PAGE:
Johnny Depp spent more than 15 years building exactly the kind of cinematic résumé that keeps actors from being movie stars, roles featuring weird hair and silly voices. Then he changed exactly nothing in his approach, and scored a few huge blockbusters. Now those same movies Depp was making 15 years ago, instead of opening in art houses, are opening on 2,000 screens.
Anyone who follows the movie industry at all eventually makes peace with the fact that “Hollywood logic” is a true oxymoron — and the wide release of The Rum Diary is only the latest evidence for the prosecution. In 1998, Depp starred in a demented adaptation of a Hunter S. Thompson work, Fear and Loathing in Las Vegas, which grossed just $10 million during its theatrical run. Since then, Depp has blown up into a Jack Sparrow/Willy Wonka/Mad Hatter mega-star — which, somehow, translates in the logic of Hollywood to a reason why his appearance in a slightly less demented adaptation of a Thompson work has a shot at scoring in Middle American multiplexes. As frisky and funky as The Rum Diary might be, it’s as far from a goofy mainstream romp as ... well, pretty much everything else Depp has ever done.
Loosely based on Thompson’s early years as a journalist circa 1960, The Rum Diary casts Depp once again as Thompson’s surrogate, this time a young writer named Paul Kemp. Flailing in his attempts at completing a novel, Kemp accepts a job at an English-language newspaper in San Juan, Puerto Rico, where the atmosphere is considerably less than quietly professional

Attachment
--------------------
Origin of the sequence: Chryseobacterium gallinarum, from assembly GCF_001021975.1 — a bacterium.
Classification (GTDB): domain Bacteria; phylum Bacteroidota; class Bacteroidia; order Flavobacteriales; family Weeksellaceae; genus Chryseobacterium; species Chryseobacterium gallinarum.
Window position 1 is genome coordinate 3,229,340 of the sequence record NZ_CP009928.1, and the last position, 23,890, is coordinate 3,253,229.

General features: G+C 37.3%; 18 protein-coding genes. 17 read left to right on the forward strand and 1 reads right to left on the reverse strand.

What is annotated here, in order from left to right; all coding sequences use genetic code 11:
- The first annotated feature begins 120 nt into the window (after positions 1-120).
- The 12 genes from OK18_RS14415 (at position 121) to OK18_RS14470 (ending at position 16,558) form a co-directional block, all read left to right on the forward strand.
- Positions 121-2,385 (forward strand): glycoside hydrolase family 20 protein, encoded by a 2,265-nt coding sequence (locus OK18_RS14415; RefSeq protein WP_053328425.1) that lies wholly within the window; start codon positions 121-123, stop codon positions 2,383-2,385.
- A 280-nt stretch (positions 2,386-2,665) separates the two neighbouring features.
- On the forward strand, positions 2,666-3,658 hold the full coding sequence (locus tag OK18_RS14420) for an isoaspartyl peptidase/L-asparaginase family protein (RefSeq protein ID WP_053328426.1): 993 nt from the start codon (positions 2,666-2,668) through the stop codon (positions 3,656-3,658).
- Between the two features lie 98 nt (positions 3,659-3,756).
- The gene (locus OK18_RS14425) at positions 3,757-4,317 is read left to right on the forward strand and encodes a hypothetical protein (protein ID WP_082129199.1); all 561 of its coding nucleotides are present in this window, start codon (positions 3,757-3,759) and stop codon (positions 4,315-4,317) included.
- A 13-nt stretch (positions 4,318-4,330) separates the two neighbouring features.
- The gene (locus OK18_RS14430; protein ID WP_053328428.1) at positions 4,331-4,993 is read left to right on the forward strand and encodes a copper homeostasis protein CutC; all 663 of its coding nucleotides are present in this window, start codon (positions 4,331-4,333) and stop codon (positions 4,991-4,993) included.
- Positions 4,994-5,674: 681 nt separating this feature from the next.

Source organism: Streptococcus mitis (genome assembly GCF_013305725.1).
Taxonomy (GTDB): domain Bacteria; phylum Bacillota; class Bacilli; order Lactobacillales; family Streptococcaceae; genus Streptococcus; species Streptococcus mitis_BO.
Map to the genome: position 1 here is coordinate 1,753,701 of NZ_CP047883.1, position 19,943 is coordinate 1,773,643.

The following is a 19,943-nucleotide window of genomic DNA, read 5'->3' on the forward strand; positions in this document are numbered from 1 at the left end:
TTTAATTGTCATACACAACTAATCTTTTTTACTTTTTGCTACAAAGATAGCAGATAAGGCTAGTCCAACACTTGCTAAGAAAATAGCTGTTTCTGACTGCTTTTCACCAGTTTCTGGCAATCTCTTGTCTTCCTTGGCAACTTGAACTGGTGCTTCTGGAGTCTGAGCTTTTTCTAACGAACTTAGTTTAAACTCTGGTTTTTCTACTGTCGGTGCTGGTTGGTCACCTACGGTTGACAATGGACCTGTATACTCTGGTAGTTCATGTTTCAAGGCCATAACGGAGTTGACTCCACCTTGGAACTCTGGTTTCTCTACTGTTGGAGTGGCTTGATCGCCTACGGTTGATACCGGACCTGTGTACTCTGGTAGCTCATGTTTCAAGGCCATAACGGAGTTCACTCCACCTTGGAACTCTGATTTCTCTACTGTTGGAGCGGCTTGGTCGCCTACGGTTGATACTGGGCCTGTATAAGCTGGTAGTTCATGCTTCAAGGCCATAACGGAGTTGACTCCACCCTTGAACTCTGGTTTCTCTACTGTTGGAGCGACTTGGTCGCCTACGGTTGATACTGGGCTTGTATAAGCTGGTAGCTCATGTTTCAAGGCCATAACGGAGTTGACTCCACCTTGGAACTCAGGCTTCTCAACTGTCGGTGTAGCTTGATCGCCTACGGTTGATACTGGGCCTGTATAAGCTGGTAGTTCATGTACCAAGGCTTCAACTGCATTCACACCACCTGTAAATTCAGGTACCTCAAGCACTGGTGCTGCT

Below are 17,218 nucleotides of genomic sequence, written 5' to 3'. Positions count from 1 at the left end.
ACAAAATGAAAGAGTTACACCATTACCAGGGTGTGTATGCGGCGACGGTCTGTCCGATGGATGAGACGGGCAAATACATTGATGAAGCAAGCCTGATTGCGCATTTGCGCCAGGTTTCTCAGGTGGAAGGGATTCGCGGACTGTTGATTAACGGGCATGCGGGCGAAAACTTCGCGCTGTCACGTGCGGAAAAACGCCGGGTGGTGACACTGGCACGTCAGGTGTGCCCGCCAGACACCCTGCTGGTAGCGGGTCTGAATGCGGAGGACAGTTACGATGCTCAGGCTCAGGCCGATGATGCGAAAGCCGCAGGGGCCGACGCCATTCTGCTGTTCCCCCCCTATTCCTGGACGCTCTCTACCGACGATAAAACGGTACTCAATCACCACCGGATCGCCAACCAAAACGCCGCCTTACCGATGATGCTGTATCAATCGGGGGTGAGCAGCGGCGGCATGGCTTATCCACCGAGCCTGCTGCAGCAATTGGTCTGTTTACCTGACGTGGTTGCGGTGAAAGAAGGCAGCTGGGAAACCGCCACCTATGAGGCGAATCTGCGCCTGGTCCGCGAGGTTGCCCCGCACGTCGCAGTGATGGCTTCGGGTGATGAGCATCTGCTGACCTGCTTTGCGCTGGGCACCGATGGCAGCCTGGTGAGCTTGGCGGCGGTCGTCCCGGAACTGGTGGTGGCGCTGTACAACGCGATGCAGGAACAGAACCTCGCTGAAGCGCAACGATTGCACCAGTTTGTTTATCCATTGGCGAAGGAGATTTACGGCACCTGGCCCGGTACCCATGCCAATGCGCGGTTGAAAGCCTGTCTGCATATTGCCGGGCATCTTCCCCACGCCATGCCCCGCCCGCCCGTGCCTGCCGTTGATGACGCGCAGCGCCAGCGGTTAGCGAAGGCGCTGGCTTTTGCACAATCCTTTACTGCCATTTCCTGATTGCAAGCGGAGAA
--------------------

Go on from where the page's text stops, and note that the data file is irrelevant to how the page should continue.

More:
Paul’s moral awakening — as he comes to understand what Sanderson and his cronies have planned — becomes the narrative fulcrum of The Rum Diary, and that’s also where the film is at its clunkiest. Writer/director Bruce Robinson — the Withnail & I auteur who hasn’t made a film in almost 20 years — plays Paul’s encounter with a deeply impoverished pocket of San Juan with deadly seriousness and stops things more or less in their tracks to have the cabal of developers cackle over their capitalistic plans. The Rum Diary might be intended to mark the birth of a unique voice challenging “the bastards,” but Robinson doesn’t always seem to know how to integrate that righteous indignation into the story of a bunch of crazed expatriates.
Because when The Rum Diary is a purely episodic tale of those expatriates’ games, it’s got plenty of off-beat charm. Depp brings wide-eyed incredulity to his performance as a guy who had no idea what kind of twisted world he was getting himself into and generously allows his cast-mates to carry most of the madness. It’s a rare occasion when Depp isn’t playing the most whacked-out character in a movie, but Ribisi gets that honor here, growling his way through a performance that’s like Office Space’s Milton gone feverishly over the edge.
In fitting gonzo fashion, the film really finds its footing when Paul’s misadventures take on a hallucinogenic haze, like trying to escape angry locals by breathing moonshine-fueled fire on them, or a first experiment with acid in which Sala’s tongue appears to turn into a serpent. And it’s a unique sort of film where the hero’s first romantic encounter with the lovely object of his desire (Amber Heard) is interrupted by someone playing recordings of Hitler speeches.
In all its conspicuous perversity, liberal social conscience and fragmented sense of reality, The Rum Diary might actually be a more perfectly pitched screen translation of Thompson than Fear and Loathing. It’s messy, quirky, funny and angry, not always at the same time or in the ideal combination. And because it just happens to have a star whose other movies have made a lot of money, Hollywood is trying to sell it to people who almost certainly won’t want it. Grade: B
Opens Oct. 28. Check out theaters and show times, see the trailer and get theater details here.